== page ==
CFPB director Richard Cordray. Photo: Diego M. Radzinschi/ALM

Richard Cordray is stepping down as the director of the Consumer Financial Protection Bureau after spending more than five years building up the Obama-era agency from scratch and fostering it into a powerful regulator.

Cordray, announcing his plans to CFPB staff Wednesday, said he expects to leave before the end of the month. His five-year term was set to expire in July 2018.

“As I have said many times, but feel just as much today as I ever have, it has been a joy of my life to have the opportunity to serve our country as the first director of the Consumer Bureau by working alongside all of you here,” Cordray, who’s led the agency since 2012, said.

“Together we have made a real and lasting difference that has improved people’s lives, notably: $12 billion in relief recovered for nearly 30 million consumers; stronger safeguards against irresponsible mortgage practices that caused the financial crisis and hurt millions of Americans; giving people a voice by handling over 1.3 million complaints that led to problems getting fixed for vast numbers of individuals, and creating new ways to bring financial education to the public so that people can take more control over their economic lives,” Cordray said.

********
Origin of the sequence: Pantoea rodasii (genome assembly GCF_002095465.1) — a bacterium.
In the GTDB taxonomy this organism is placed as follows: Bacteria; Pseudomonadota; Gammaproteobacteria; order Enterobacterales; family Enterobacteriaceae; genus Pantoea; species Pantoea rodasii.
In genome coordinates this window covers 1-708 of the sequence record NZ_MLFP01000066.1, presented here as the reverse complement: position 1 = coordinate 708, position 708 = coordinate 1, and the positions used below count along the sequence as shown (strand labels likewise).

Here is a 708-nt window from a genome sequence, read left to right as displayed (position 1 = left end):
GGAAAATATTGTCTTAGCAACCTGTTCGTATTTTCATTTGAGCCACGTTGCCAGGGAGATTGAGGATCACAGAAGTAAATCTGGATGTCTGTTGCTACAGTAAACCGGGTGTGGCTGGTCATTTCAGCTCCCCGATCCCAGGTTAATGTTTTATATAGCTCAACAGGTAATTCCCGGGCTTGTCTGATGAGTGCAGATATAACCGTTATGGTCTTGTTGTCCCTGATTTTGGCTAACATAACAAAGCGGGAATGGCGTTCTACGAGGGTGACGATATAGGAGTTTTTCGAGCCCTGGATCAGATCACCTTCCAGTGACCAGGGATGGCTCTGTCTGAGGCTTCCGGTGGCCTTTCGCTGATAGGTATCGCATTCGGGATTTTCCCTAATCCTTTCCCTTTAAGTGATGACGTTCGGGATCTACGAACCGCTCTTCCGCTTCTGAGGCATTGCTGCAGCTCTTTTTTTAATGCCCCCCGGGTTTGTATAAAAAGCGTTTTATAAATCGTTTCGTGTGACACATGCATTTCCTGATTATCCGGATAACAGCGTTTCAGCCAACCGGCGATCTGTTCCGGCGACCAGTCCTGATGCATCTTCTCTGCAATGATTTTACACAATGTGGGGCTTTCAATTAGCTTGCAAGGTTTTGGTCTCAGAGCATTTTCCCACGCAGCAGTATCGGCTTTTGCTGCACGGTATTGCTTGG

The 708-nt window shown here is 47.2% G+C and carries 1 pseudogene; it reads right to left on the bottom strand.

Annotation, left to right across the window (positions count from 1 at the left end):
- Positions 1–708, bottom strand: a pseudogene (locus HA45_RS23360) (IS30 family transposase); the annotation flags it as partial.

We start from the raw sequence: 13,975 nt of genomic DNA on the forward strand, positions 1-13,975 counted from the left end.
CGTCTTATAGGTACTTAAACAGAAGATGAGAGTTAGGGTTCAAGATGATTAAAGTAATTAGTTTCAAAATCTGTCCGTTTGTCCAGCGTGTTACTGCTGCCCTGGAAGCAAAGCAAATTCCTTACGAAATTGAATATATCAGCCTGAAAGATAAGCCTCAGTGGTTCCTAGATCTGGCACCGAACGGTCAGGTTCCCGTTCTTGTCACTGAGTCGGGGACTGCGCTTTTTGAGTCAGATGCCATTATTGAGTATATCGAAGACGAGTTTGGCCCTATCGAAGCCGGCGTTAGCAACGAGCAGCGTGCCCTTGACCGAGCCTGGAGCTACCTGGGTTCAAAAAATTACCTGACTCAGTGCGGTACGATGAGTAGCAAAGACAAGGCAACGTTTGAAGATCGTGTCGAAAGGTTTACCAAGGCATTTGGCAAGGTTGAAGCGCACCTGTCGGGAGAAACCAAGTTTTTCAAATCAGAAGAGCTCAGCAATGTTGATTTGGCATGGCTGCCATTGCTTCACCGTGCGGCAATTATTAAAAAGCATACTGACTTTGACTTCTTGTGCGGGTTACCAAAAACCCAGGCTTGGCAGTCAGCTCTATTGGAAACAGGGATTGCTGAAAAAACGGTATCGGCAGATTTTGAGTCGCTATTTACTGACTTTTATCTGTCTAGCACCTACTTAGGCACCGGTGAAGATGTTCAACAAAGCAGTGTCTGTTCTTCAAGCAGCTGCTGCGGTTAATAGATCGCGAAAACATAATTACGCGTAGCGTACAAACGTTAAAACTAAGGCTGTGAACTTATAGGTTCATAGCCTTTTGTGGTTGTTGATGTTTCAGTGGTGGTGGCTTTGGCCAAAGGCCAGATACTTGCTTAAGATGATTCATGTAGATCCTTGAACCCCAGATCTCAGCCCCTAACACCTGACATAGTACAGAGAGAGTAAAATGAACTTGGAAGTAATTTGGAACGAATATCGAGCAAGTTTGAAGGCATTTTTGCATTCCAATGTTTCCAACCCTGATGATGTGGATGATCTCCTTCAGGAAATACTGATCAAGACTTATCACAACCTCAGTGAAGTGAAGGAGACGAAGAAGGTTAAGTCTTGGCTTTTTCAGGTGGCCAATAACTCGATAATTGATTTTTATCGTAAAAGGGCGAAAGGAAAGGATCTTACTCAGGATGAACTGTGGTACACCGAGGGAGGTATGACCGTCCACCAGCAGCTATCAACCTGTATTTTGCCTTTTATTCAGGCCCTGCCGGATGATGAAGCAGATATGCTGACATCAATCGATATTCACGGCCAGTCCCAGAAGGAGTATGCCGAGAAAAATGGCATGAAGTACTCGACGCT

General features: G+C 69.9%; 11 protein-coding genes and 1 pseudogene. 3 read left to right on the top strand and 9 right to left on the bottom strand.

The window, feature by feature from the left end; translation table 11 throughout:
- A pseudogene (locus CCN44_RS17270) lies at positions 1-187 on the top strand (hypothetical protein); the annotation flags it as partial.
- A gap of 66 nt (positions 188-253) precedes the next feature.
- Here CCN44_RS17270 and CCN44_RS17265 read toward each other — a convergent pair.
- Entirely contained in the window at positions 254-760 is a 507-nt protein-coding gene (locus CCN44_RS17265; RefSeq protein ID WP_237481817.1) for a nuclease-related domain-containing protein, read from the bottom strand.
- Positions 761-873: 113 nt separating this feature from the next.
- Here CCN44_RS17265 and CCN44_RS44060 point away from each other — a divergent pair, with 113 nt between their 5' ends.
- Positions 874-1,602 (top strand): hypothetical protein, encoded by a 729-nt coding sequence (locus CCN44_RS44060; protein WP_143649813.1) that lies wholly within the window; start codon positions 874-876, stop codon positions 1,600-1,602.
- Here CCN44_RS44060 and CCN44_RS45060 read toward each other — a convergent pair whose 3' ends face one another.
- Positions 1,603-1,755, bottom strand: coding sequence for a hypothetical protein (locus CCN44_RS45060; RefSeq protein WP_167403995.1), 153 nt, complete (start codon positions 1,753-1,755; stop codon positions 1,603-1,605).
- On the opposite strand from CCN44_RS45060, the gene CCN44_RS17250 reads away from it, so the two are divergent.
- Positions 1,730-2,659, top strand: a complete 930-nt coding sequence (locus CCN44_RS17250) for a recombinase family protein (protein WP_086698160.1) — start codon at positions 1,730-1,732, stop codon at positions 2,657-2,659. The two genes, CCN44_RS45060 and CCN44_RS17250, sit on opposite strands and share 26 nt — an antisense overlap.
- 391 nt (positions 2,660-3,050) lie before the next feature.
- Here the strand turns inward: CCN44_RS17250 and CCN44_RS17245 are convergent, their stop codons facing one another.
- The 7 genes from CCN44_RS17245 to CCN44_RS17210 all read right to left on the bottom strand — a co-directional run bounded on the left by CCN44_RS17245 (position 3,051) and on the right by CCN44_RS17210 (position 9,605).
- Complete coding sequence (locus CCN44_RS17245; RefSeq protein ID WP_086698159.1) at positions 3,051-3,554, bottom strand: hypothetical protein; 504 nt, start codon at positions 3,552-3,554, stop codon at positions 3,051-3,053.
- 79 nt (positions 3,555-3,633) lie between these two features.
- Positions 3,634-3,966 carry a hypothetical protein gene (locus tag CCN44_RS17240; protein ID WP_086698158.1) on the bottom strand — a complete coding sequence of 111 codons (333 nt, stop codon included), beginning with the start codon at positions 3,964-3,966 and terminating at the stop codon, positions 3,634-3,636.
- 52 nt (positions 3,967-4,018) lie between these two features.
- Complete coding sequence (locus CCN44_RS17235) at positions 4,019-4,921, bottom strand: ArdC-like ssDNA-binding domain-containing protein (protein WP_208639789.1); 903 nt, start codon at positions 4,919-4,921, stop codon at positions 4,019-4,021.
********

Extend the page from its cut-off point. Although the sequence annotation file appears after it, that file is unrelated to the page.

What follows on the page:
Cordray continued: “None of this could have happened without all of us being dedicated to pull together in supporting and protecting people and making every consumer count. I will always be immensely proud of you and what you have done.”

Cordray made no mention of his long-rumored interest in the Ohio governor’s race, but his departure is sure to fuel further speculation of a campaign. Last month, a federal agency cleared Cordray of allegations that he improperly positioned himself for a gubernatorial run while serving as the CFPB director.

A champion to consumer advocates, Cordray has been scorned by Republicans and many in the financial industry as an overzealous regulator who’s used his tenure atop the CFPB to aggressively test the limits of the agency’s — and, by extension, his own — authority. Cordray’s exit opens the door for President Donald Trump to install a more industry-friendly leader who could downshift the agency’s enforcement engine and revisit controversial regulations.

Since Trump took office in January, the CFPB showed no indication it was backing down in the face of an unfriendly Trump administration. In addition to finalizing restrictions on arbitration agreements and the first comprehensive regulations on the prepaid card market, the agency has pursued enforcement actions against the likes of Navient and Ocwen Corp., leading servicers of student loans and mortgages, respectively. The push to restrict arbitration failed in October when Congress overturned the rule.

It has done so while the Justice Department, under the leadership of U.S. Attorney General Jeff Sessions, switched sides in a case contesting the agency’s constitutionality and argued — against the CFPB — that the president should be empowered to readily fire Cordray and future directors. Meanwhile, the U.S. Treasury Department under Secretary Steve Mnuchin proposed reforms to financial regulation that included stripping the CFPB of its independence or, in the alternative, transforming the bureau into a five-member commission akin to the Securities and Exchange Commission and Federal Trade Commission.